Good News for 22 Idea #4:
Headline: Communities Across the U.S. Thriving Thanks to These Visionaries
Why this one: Building a healthy community means nurturing all the great things required for a thriving community. And no one does this better than an innovative Community Development Financial Institution (CDFI). CDFIs — the longtime heroes of community development — take the money that families and donors deposit and use these funds to provide loans and financial support to help their communities thrive. Local businesses, affordable housing developments, childcare centers, and educational institutions are all examples of organizations that rely on funding from these types of community banks. And community can be defined broadly. CDFIs operate nationally, regionally, and locally to help create a thriving community for all citizens.
Good News for 22 Idea #5:
Headline: Global Vaccination Efforts Against Covid-19 Press Onward in 2022
Why this one: Today, where you live is a significant determining factor for whether you’re able to access a vaccine for COVID-19. The existing inequities between developed and less developed countries have been exacerbated by the pandemic, calling into stark relief the disparity in resources available worldwide. Donors and families interested in helping level this playing field in 2022 have an opportunity to use their philanthropic capital to fund strategies like the UNICEF Bridge Fund. The Bridge Fund uses recoverable grant capital to provide UNICEF with a consistent, on-demand source of funding so that they can deploy vaccines, medical equipment, medication, and food quickly. This allows them to get medicine, food, and supplies to the people who need it most, when they need it, rather than waiting until the funding arrives.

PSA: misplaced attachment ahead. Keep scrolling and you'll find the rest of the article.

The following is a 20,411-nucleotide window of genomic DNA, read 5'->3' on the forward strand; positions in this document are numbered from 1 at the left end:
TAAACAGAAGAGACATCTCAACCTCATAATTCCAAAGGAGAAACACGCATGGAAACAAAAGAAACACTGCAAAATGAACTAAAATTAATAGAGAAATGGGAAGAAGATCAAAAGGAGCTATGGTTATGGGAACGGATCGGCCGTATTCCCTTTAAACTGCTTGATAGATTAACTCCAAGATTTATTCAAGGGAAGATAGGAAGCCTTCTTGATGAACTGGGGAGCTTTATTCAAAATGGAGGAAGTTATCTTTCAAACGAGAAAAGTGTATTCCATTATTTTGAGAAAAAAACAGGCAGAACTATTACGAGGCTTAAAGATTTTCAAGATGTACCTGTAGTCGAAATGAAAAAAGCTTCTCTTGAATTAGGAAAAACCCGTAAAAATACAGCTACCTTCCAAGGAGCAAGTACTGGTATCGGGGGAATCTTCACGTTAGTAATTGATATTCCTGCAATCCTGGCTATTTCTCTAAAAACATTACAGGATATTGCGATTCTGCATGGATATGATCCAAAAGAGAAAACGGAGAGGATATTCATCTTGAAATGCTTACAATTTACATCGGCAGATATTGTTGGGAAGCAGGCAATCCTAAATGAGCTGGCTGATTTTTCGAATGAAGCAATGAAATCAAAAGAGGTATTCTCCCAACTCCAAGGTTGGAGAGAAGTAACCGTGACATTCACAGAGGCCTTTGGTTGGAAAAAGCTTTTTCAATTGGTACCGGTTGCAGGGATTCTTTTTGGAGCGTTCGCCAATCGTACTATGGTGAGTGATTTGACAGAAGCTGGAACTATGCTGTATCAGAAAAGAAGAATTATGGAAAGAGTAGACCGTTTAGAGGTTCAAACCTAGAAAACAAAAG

Good News for 22 Idea #6:
Headline: 3 Ways to Help the Food and Agriculture Sector Thrive in 2022
Why this one: Our approach to raising and growing our food has a significant impact on the planet, animals, and people. The agricultural sector currently accounts for an estimated 10% of all greenhouse gas emissions, and the way we raise animals for food — as well as which foods we’re able to access and afford — have a significant impact on our health. Families and donors invested in making a difference for the planet, animals, and people in 2022 can find opportunities in each of those interest areas: from investments championing biodiversity to efforts supporting sustainable farming practices to solutions to food insecurity.
As we see it, 2022 can be another year of the same old news and missed opportunities — or it can be the year families and donors decide to make headlines by allocating their philanthropic investment capital to drive the changes they want to see in the world. We’re pushing for the latter — come join us.
To read more articles on the intersection of impact investing and philanthropy, visit CapShift’s Medium page.